Research carried out at Emory University found links between the reduced release of dopamine in the brain, and the inflammatory reaction in the body. The research found the possibility that this is part of the body’s effort to optimize its energy expenditure during inflammatory episodes.
Low-grade chronic inflammation interferes with the dopaminergic signaling system in the brain that motivates and links between the reduced release of dopamine in the brain. The possibility that this is the body’s effort to optimize energy expenditure when having inflammatory attacks.
The research hypothesis is that when the body needs energy to heal a wound or overcome an infection, both of which cause low-grade inflammation, to ensure that energy is available, the brain uses a technique to reduce the drive to perform other tasks which could potentially drain away the energy needed for healing. This is a recalibration of the reward neurons in the motivation center of the brain, causing ordinary tasks no longer feel like they’re worth doing.
Andrew Miller, a co-author of the study, explains: “If our theory is correct, then it could have a tremendous impact on treating cases of depression and other behavioral disorders that may be driven by inflammation. It would open up opportunities for the development of therapies that target energy utilization by immune cells, which would be something completely new in our field.”
It is known that immune cells use cellular signaling molecules called cytokines, influencing the functioning of the dopamine-releasing neurons called the mesolimbic system. This system boosts our willingness to work hard for a reward.
A recent discovery that immune cells use a unique capability to change from various metabolic states, which other cells cannot. This could affect cytokine release patterns in such a way as to signal the brain to conserve available energy for the use of the immune system.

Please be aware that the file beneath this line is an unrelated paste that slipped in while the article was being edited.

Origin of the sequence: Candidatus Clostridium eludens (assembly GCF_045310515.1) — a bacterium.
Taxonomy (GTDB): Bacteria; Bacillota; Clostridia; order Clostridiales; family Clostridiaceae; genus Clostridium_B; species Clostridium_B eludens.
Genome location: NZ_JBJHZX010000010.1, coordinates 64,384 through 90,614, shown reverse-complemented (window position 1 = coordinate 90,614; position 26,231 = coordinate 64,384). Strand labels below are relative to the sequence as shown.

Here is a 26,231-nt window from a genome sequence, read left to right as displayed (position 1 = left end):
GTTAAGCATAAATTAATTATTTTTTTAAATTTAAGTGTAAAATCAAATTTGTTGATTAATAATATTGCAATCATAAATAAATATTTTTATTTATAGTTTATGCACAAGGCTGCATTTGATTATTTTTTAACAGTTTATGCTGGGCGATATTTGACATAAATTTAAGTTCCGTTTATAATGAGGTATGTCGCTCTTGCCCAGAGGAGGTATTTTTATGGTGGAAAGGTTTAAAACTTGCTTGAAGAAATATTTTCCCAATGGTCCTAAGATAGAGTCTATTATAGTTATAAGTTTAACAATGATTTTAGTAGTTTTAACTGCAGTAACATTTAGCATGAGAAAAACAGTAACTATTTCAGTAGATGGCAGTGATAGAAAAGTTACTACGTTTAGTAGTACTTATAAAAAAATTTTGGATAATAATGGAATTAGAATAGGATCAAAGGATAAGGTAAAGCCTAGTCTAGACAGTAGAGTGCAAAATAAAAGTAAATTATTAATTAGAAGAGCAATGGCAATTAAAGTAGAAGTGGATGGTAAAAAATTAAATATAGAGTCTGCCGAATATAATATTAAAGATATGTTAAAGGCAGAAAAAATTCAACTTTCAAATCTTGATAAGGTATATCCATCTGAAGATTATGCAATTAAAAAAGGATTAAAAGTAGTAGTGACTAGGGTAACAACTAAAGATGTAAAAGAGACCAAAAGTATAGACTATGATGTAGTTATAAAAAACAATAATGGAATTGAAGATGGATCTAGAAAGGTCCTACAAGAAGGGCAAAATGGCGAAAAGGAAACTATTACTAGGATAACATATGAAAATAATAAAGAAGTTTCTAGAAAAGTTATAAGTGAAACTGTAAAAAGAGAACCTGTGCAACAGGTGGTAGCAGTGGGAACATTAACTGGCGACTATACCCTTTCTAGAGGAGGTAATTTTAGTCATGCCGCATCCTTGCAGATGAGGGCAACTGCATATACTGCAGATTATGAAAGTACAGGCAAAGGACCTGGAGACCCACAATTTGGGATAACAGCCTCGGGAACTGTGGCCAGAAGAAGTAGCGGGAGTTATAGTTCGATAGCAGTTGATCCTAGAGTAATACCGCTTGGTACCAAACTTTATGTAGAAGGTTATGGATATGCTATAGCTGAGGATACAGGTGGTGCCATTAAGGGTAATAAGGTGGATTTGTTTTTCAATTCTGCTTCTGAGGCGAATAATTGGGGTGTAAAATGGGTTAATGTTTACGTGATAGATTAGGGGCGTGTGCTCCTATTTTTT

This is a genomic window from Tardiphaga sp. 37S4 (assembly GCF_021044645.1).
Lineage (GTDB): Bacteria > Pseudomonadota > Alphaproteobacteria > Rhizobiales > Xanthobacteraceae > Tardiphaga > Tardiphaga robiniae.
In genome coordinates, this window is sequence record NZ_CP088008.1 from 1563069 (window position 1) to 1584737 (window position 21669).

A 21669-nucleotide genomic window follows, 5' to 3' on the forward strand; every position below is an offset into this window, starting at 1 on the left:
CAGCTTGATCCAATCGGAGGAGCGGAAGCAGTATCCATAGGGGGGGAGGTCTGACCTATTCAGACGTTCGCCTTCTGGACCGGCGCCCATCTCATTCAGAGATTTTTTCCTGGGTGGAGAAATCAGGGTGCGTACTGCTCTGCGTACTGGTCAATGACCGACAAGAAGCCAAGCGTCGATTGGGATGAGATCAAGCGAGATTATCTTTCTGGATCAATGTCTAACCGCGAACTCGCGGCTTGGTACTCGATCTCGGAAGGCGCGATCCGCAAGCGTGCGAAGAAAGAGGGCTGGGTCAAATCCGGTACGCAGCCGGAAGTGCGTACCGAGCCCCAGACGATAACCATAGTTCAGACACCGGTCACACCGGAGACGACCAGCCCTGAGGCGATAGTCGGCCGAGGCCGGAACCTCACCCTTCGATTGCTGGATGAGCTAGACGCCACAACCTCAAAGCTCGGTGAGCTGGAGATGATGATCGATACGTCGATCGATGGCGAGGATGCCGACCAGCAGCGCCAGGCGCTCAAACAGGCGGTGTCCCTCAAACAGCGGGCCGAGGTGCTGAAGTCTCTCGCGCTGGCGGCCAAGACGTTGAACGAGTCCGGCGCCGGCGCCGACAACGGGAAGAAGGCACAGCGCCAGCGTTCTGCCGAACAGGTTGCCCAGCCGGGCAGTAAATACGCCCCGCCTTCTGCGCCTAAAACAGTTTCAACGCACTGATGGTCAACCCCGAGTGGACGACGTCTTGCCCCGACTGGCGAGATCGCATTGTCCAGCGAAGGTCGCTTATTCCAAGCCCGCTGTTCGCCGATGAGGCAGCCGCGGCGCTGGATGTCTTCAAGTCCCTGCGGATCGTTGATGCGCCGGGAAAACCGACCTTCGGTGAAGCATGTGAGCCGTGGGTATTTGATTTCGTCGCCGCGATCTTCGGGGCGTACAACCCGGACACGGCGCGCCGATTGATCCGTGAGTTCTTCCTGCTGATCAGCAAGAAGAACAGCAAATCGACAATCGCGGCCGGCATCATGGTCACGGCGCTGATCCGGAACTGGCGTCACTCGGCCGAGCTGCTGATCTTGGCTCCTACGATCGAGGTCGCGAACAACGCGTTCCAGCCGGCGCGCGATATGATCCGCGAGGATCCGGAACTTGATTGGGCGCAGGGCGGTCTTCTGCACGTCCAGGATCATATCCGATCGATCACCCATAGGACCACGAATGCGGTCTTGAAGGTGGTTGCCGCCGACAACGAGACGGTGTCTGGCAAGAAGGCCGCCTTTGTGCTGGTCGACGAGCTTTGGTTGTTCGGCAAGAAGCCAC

This discovery is the foundation of the hypothesis, which refers to evolutionary changes. In the hypothetical early environment, the immune system facing huge microbial and predatory battles used tremendous amounts of energy. It therefore had its own mechanism to signal other body systems, using the mesolimbic dopamine system, to control the use of energy when the organism was experiencing severe or sudden stress.
In our modern society with very low physical activity, low-grade inflammation is caused by chronic stress, metabolic syndrome, aging, and other poor lifestyle choices. This inadvertently causes the mesolimbic dopamine neurons to produce less dopamine. Lower dopamine levels decrease the motivation for work, by reducing the perception of reward while increasing the perception of effort involved. This causes the conservation of energy for use by the immune system.
Other studies by Miller and other scientists have shown that high levels of immune functioning together with low levels of dopamine and low motivation characterizes some cases of schizophrenia, depression and other mental health conditions.
The scientists do not think these disorders are caused by the low-grade inflammation, but that some people who have these problems are hypersensitive to immune cytokines. This could in turn cause them to lose motivation for daily living and bring on depression.